Developing country interests in WTO
G. EDWARD SCHUH
This essay discusses the interests of developing countries in World Trade Organization (WTO) agricultural policies. Kym Anderson (1999) recently noted that “The potential gains from further liberalizing agricultural markets are huge, both absolutely and relative to gains from liberalizing textiles or other manufacturing, according to recent GTAP modeling results. ” That should not surprise us, since, aswillbenotedbelow, muchoftheworld'n the wrong places. Anderson goes on to note that “The prospective new millennium round offers the best opportunity yet for developing countries to be pro-active in seeking faster reform of farm (and textile) trade by OECD countries. In return, the developing countries will need to offer to open their own economies more. Fortuitously, that too is in the economic interests of rural people in poor countries. ”
My essay is divided into four parts. First, I will provide the background on events that have led to our present situation. I will of necessity paint with a broad brush in doing this, but the background is important to indicate why we are where we are, andtounderstandsomeoftheissuesthatwillhavetobeovercometomoveforward. Second, I will discuss a couple of conundrums in international trade negotiations that continue to be a puzzle. Third, I will discuss some of the specific issues on the current international trade agenda that need to be addressed if we are to make more efficient use of the world's agricultural resources and to address the serious problems of poverty in the developing countries. Fourth, I will have a few remarks on the issue of competitiveness, on the nature of the adjustment problem, and on how we might move forward with reform.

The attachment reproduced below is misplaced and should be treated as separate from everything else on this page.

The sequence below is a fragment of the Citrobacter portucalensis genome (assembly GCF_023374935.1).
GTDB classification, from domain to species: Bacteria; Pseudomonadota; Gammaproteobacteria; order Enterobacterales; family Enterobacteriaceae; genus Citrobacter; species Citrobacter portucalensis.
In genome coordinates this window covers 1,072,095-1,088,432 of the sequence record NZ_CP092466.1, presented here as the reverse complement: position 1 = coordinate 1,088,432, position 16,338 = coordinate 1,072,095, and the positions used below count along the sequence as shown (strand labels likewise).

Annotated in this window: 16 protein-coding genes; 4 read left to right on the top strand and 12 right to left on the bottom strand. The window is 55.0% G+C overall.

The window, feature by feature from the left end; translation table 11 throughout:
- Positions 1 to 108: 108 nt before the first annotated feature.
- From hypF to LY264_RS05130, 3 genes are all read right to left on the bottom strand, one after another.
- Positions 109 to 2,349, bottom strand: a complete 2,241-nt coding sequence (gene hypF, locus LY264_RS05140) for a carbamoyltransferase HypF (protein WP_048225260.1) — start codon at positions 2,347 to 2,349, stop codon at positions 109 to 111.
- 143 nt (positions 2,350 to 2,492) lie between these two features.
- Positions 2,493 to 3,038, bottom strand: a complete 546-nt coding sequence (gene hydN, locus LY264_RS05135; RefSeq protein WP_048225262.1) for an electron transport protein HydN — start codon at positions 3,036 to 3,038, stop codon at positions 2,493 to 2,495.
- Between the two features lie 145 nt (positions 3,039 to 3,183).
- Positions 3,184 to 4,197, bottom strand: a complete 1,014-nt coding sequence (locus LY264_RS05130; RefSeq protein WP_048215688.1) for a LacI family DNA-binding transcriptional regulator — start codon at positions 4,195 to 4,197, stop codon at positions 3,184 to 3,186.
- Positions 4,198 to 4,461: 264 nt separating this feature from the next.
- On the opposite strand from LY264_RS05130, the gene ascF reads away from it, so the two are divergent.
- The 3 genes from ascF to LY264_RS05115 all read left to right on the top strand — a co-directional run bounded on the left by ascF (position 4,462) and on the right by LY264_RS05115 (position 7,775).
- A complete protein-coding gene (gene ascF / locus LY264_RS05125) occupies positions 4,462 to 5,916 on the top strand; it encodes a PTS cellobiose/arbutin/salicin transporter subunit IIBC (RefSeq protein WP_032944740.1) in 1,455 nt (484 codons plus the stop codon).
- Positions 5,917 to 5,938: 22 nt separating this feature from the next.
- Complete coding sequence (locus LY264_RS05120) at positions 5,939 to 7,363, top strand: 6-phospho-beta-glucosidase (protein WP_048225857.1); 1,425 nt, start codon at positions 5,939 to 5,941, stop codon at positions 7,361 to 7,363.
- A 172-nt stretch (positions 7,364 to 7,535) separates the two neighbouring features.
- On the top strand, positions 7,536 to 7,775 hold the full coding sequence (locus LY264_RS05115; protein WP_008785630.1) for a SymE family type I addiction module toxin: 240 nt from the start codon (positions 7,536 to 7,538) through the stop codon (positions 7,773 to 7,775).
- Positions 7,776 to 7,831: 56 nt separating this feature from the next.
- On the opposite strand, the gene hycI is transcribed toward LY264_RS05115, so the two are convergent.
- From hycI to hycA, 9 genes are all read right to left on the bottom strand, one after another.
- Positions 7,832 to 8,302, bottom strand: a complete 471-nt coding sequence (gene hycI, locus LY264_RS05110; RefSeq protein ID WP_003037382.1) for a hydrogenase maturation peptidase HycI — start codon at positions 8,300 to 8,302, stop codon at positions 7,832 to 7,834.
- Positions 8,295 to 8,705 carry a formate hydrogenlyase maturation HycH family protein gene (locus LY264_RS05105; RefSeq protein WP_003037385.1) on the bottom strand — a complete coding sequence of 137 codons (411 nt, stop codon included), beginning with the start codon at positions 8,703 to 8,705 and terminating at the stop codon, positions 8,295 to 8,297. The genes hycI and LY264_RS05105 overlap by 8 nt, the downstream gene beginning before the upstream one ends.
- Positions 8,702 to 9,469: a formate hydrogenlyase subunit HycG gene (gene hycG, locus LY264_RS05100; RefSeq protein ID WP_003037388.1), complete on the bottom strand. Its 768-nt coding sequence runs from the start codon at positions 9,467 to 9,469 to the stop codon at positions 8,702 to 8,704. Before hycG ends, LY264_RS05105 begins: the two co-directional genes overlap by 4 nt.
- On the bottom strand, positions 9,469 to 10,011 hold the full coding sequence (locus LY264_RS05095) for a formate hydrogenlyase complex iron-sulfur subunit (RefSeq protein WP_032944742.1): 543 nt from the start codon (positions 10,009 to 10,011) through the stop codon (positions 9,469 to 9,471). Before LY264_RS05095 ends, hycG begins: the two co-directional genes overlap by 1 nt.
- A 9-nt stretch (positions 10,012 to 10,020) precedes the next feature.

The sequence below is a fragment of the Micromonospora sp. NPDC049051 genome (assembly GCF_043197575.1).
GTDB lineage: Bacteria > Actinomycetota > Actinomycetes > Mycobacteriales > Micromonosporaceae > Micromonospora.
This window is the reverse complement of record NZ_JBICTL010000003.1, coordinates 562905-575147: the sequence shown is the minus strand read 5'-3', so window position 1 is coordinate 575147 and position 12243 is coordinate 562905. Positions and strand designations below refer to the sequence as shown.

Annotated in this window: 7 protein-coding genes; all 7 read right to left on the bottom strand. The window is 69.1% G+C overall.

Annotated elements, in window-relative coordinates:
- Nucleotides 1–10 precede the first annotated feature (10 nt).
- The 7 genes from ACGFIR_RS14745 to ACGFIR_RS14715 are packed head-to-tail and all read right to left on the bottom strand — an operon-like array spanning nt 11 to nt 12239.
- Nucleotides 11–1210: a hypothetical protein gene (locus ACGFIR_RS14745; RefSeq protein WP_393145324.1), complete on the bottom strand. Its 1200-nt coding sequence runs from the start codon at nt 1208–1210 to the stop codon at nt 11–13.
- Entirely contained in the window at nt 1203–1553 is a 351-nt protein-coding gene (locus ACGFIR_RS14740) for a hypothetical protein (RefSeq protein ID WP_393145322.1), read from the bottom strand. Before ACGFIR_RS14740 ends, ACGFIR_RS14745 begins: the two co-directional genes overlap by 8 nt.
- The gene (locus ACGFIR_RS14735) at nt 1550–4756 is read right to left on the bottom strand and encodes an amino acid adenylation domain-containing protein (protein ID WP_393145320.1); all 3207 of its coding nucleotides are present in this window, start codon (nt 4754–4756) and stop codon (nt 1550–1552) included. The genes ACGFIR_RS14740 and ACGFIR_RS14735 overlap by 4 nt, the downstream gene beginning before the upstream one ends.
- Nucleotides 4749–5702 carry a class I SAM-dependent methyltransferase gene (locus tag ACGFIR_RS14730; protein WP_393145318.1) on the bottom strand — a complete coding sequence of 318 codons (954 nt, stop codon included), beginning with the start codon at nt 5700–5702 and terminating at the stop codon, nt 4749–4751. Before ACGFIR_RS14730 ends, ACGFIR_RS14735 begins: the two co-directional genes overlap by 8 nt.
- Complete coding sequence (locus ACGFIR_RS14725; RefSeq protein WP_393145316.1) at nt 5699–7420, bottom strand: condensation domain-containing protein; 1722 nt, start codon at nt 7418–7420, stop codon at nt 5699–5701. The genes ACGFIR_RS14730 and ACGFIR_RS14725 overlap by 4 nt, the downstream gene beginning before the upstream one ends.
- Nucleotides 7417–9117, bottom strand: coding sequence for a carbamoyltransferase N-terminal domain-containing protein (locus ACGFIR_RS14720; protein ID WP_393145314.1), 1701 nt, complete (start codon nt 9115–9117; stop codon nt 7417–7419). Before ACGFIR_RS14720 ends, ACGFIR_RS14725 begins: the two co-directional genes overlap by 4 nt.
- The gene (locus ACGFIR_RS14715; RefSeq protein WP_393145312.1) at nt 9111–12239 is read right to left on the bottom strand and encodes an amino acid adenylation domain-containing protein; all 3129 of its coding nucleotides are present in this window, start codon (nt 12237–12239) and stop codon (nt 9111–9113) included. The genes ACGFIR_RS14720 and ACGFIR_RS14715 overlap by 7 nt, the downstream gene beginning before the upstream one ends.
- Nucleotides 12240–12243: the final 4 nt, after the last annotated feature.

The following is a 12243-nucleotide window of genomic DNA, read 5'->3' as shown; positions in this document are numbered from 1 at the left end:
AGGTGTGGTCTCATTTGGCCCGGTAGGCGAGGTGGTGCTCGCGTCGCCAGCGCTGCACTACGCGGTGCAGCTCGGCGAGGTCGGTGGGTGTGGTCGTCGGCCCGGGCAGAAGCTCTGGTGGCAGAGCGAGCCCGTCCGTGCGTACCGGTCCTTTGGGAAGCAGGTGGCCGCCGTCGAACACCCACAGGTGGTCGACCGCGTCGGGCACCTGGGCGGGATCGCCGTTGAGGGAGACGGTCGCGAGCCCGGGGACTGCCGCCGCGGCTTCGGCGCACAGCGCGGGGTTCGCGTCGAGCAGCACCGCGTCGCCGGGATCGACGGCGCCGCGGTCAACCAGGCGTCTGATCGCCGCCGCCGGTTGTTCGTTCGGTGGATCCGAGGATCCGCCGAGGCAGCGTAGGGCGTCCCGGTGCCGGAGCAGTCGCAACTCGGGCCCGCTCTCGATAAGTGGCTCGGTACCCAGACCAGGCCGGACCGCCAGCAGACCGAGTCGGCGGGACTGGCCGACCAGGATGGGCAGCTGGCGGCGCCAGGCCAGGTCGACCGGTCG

The reason the potential welfare gains from the liberalization of trade in agricultural products are so great is that much of the world's agricultural output is
It is an honor to participate in this tribute to Bob Hudec, an esteemed colleague who has contributed so much in the area of international trade policy, to the University of Minnesota, and to helping make this a better world. We hate to see Bob take leave of the University of Minnesota, but we take consolation in knowing that wherever he may be, he will be working to help alleviate the continuing tensions that divide the international community in such stressful ways.